Greetings, Agents of Impact!
Hop on The Call: Capitalism Reimagined. Today’s Agents of Impact Call will take up the challenge of “Rewriting rules and designing policy for the stakeholder economy.” Join Leo Strine Jr., former chief justice of Delaware, PolicyLink’s Michael McAfee and Mahlet Getachew, U.S. Impact Investing Alliance’s Fran Seegull, Andres Vinelli of the Center for American Progress in conversation with ImpactAlpha’s David Bank and Omidyar Network’s Chris Jurgens, today at 10am PT / 1pm ET / 6pm London. Zoom right in.
Featured: Growth Markets
The fiduciary duty to invest in Africa. Many U.S. investors hear “Africa” and think “risk.” Joseph Boateng, the Ghana-born chief investment officer of Casey Family Programs, sees long-term growth. “U.S. investors who are not looking at investing in Africa are, at best, limiting their opportunity and, at worst, failing to fulfill their duties as fiduciaries,” Boateng argues in a guest post on ImpactAlpha. In the pandemic pullback, foreign direct investment in Africa fell 16% last year, to $40 billion. Boateng has helped push Casey’s allocation to Africa to 5% of its $2.8 billion endowment, compared to less than 1% for most U.S. asset owners. “Africa’s economic transformation and ever-increasing opportunities have not yet resonated with many institutional investors,” Boateng says, despite a young and fast-growing labor force, a rising middle class and a thriving start-up ecosystem.
Africa was home to at least half of the world’s 10 fastest growing economies last year (South Sudan, Benin, Rwanda, Ethiopia, Tanzania, and also Egypt). Investments in African infrastructure and private equity, Boateng says, have the potential to deliver outsized returns, but macroeconomic, political and currency risks can make investors wary. “Investors can mitigate many of these risks by seeking help from unconventional partners,” Boateng says, including development banks and international development agencies that can provide credit guarantees, concessional capital, transaction advisory funding and more to improve the risk-adjusted return profiles of investments in these markets. The U.S. government’s Prosper Africa initiative connects institutional investors with such risk-mitigation tools. Visits to African countries are helping managers of some of America’s largest pension funds, insurance companies and endowments find opportunities. Says Boateng: “If these fiduciaries aren’t truly considering Africa as an investment destination, can they truly consider themselves fiduciaries?”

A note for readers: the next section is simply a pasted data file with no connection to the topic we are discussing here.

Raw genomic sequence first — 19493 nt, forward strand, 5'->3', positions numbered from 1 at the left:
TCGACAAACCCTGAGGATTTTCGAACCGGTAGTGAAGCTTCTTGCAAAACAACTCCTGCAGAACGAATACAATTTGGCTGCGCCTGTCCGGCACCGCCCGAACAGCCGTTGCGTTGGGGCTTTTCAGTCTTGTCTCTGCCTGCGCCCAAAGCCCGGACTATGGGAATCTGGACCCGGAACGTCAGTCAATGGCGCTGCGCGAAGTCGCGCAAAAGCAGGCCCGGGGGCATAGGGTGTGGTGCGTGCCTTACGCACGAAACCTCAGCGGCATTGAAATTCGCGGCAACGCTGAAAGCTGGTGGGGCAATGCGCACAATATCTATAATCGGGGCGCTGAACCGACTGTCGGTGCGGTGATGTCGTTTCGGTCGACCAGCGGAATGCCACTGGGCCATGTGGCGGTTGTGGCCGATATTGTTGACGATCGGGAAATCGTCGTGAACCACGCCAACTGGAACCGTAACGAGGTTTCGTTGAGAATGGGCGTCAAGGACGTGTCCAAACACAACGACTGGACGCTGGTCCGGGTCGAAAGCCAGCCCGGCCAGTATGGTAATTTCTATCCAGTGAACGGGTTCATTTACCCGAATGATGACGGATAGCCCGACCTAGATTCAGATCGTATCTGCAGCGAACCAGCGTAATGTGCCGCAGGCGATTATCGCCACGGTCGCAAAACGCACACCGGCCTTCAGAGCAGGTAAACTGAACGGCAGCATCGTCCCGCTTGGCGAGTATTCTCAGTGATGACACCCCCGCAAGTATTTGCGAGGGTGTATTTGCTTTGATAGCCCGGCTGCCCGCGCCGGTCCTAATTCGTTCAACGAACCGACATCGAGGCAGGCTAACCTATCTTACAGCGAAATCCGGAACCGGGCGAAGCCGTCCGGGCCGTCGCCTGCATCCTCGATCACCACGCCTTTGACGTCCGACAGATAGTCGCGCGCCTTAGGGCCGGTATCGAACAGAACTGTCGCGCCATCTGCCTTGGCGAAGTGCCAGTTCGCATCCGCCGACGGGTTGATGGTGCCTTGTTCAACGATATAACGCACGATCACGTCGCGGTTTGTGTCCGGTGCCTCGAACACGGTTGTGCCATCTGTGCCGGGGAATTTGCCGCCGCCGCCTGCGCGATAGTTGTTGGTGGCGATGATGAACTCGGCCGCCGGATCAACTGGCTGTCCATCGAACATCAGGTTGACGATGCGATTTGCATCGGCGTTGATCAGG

Keep reading, “Consider yourself a fiduciary? Then it’s time to invest in Africa,” by Joseph Boateng on ImpactAlpha.